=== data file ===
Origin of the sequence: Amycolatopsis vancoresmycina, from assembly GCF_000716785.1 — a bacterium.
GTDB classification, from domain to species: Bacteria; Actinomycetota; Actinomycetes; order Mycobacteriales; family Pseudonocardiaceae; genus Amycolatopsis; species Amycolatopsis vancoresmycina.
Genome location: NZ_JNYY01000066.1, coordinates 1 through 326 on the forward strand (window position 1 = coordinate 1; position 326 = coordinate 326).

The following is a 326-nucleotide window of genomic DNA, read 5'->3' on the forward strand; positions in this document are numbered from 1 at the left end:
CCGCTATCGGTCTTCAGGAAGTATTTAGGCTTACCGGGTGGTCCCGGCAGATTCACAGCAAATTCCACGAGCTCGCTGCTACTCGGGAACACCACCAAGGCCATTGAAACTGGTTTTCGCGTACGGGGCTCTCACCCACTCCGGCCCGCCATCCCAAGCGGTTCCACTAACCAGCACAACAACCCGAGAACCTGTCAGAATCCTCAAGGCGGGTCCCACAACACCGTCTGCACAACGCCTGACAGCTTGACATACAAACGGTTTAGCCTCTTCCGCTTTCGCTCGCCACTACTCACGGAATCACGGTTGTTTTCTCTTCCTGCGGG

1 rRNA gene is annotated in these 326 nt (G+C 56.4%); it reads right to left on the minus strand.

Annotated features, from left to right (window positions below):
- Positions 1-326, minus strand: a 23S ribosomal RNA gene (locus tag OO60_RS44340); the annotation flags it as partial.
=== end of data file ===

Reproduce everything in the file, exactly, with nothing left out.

Origin of the sequence: Amycolatopsis vancoresmycina, from assembly GCF_000716785.1 — a bacterium.
GTDB classification, from domain to species: Bacteria; Actinomycetota; Actinomycetes; order Mycobacteriales; family Pseudonocardiaceae; genus Amycolatopsis; species Amycolatopsis vancoresmycina.
Genome location: NZ_JNYY01000066.1, coordinates 1 through 326 on the forward strand (window position 1 = coordinate 1; position 326 = coordinate 326).

The following is a 326-nucleotide window of genomic DNA, read 5'->3' on the forward strand; positions in this document are numbered from 1 at the left end:
CCGCTATCGGTCTTCAGGAAGTATTTAGGCTTACCGGGTGGTCCCGGCAGATTCACAGCAAATTCCACGAGCTCGCTGCTACTCGGGAACACCACCAAGGCCATTGAAACTGGTTTTCGCGTACGGGGCTCTCACCCACTCCGGCCCGCCATCCCAAGCGGTTCCACTAACCAGCACAACAACCCGAGAACCTGTCAGAATCCTCAAGGCGGGTCCCACAACACCGTCTGCACAACGCCTGACAGCTTGACATACAAACGGTTTAGCCTCTTCCGCTTTCGCTCGCCACTACTCACGGAATCACGGTTGTTTTCTCTTCCTGCGGG

1 rRNA gene is annotated in these 326 nt (G+C 56.4%); it reads right to left on the minus strand.

Annotated features, from left to right (window positions below):
- Positions 1-326, minus strand: a 23S ribosomal RNA gene (locus tag OO60_RS44340); the annotation flags it as partial.